Section 230 Immunizes Website For Super-User’s Doxxing–Internet Brands v. Jape

Internet Brands runs a UGC website for boating enthusiasts. It gives some super-users the power to delete promotional posts, but “Spam deleters are not authorized to ban users, remove posts or delete discussion threads,” and they don’t get paid. Although super-users aren’t called moderators or administrators, Internet Brands’ system doesn’t let other users mute the super-users’ posts because they are classed equivalently to administrator/moderators in the system.

Different kind of "dox," and not nearly as cute. Photo credit: Stylized portrait of Dachshund on wooden background // ShutterStock

A different kind of “dox,” and a lot cuter. Photo credit: Stylized portrait of Dachshund on wooden background // ShutterStock

Alderson was a super-user/spam deleter. Jape was a regular user and posted some comments on the website under his username. For reasons that aren’t fully explained, Alderson decided to investigate Jape. Alderson then responded to Jape’s post by doxxing him–outing Jape’s real name and posting links to documents suggesting that Jape’s prior post may not have been fully forthcoming. Jape sued Alderson and Internet Brands for defamation.

The trial court denied Internet Brands’ summary judgment motions on Section 230 grounds. Apparently influenced by the bad Jones v. thedirty opinion, the trial court concluded:

The protection of Alderson’s posts that was granted based on his role as a spam deleter supports an argument that [Internet Brands] endorsed his posts’ content in some capacity. The existence of any endorsement is a matter for the factfinder to determine.

Without citing the new Jones opinion, the appellate court nevertheless slaps down this obvious legal error (citations omitted):

But the test is not whether the objectionable content was “endorsed,” but instead whether the content was “independently created or developed by third-party users.” And the parties do not dispute that the objectionable content was created by Alderson. Internet Brands would be immune from suit had it removed some content while publishing other content, or changed the order of appearance of content. It would also be immune from liability for allowing Alderson’s posts while rejecting any information Jape attempted to post. Under this reasoning, we conclude that allowing Alderson to post content while rejecting Jape’s attempt to block those posts from his view does not convert Alderson’s posts into ones created or developed by Internet Brands.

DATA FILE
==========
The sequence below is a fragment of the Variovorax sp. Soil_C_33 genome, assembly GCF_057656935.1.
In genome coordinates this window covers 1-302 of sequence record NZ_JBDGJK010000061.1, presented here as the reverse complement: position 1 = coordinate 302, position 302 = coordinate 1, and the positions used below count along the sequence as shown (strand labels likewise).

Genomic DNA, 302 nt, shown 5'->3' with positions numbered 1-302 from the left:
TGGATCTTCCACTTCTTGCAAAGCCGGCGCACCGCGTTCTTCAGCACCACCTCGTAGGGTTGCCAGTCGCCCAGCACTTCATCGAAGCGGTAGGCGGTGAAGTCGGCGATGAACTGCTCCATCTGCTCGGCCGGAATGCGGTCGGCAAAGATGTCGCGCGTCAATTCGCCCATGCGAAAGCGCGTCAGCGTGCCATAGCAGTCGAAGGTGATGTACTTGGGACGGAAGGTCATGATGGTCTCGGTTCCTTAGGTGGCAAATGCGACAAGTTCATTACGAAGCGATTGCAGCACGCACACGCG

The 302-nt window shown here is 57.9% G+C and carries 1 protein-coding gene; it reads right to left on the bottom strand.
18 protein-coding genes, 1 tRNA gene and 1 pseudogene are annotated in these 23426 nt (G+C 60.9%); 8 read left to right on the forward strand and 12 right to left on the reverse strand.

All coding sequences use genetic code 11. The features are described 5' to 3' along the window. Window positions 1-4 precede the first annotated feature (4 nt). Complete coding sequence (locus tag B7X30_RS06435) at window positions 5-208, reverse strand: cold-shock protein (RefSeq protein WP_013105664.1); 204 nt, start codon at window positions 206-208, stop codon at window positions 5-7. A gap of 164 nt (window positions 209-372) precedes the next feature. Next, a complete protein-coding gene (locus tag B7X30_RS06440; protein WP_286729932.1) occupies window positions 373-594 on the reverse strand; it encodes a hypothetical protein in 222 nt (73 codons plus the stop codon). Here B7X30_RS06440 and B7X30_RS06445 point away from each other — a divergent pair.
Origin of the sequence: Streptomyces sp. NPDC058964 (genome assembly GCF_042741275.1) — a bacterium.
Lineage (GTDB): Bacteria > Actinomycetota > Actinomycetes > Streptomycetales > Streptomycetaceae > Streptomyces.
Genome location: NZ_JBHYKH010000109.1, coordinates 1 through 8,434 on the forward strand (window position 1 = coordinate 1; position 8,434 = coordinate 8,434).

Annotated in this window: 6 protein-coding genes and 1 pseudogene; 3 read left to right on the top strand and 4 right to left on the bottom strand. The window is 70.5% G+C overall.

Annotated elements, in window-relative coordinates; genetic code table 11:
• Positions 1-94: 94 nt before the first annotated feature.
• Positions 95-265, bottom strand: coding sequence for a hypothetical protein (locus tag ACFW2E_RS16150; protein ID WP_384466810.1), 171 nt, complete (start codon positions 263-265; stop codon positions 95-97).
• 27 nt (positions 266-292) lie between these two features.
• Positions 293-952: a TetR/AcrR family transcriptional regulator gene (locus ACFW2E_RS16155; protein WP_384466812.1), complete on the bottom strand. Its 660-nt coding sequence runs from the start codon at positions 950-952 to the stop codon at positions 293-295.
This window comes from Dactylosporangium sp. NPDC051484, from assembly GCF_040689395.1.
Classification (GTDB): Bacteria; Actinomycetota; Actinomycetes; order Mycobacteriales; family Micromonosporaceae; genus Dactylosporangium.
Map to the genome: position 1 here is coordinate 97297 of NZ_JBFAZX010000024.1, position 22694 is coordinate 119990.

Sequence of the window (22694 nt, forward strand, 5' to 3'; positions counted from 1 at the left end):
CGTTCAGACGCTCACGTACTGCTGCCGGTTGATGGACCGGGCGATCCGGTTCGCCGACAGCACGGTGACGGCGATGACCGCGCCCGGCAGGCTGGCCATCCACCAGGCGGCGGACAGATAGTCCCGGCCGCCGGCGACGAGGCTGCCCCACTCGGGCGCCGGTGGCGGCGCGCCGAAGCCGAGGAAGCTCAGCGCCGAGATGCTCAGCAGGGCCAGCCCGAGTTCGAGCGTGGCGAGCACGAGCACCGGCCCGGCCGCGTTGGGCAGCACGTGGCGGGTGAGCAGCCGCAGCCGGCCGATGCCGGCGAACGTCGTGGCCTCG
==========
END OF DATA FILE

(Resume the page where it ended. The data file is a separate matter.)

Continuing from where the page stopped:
This case reminds us how dangerous the Jones v. thedirty case was. First, the “endorsement” standard fundamentally undermines Section 230. UGC websites are designed to elicit and showcase UGC. That’s what they do. So the basic functions of UGC sites look a lot like they “endorse” third party content. Second, the trial court denied summary judgment, sending the case to trial. Section 230 works in large part because it ends cases early, without a trial. An endorsement standard necessarily sets up the potential for triable factual disputes that would have delayed case resolutions, negating a substantial chunk of Section 230’s value. Third, it’s dangerous to put Section 230 immunized cases before a jury that may not fully understand or appreciate why we have Section 230 or how to properly apply it. (The Jones jury wasn’t asked to consider Section 230, but their ruling suggests the dangers when Section 230 isn’t available). So resolving Section 230 cases without a jury involved increases the likelihood that Section 230 defenses will fail.

This case sidesteps one of the key open questions about Section 230: can Internet Brands claim Section 230 if Alderson had been an “administrator” or a “moderator.” The court’s ruling makes it clear that giving Alderson powers over other users’ content doesn’t interfere with Section 230’s immunity. However, the court ducks the question of whether Jape could have successfully argued that Alderson was an agent if he had held that title. In a footnote, the court says:

Jape argues that because Internet Brands held Alderson out as a “moderator/admin,” Alderson was an agent of Internet Brands, and therefore Internet Brands is liable for defamation. But even if the message generated by Internet Brands’ software that Alderson was a moderator or administrator created an issue of fact as to whether Alderson was in fact vested with those titles, such evidence fails to create an issue of fact regarding whether Alderson was acting as Internet Brands’ agent when he posted the objectionable statements. There is no evidence to show that a moderator/administrator is an agent or employee of Internet Brands, or that the posts were made within the scope of any agency, and Jape has pointed to none.

I expect we’ll continue to see plaintiffs trying to get around Section 230 by highlighting the actions of moderators and claiming they are agents. While websites should be careful about how they characterize their super-users’ relationships, I don’t see any reason to curtail giving editorial powers to users.

Case citation: Internet Brands, Inc. v. Jape, 2014 WL 2853849 (Ga. Ct. App. June 24, 2014)

Related posts:

* Section 230 Doesn’t Protect Employer From Negligent Supervision Claim–Lansing v. Southwest Airlines
* Site Moderators Weren’t Agents of the Site–Cornelius v.
* Troubling Ruling About 47 USC 230 and Moderators–Cornelius v. DeLuca
* Stress-Relieving Company Gets Anti-SLAPPed Per 230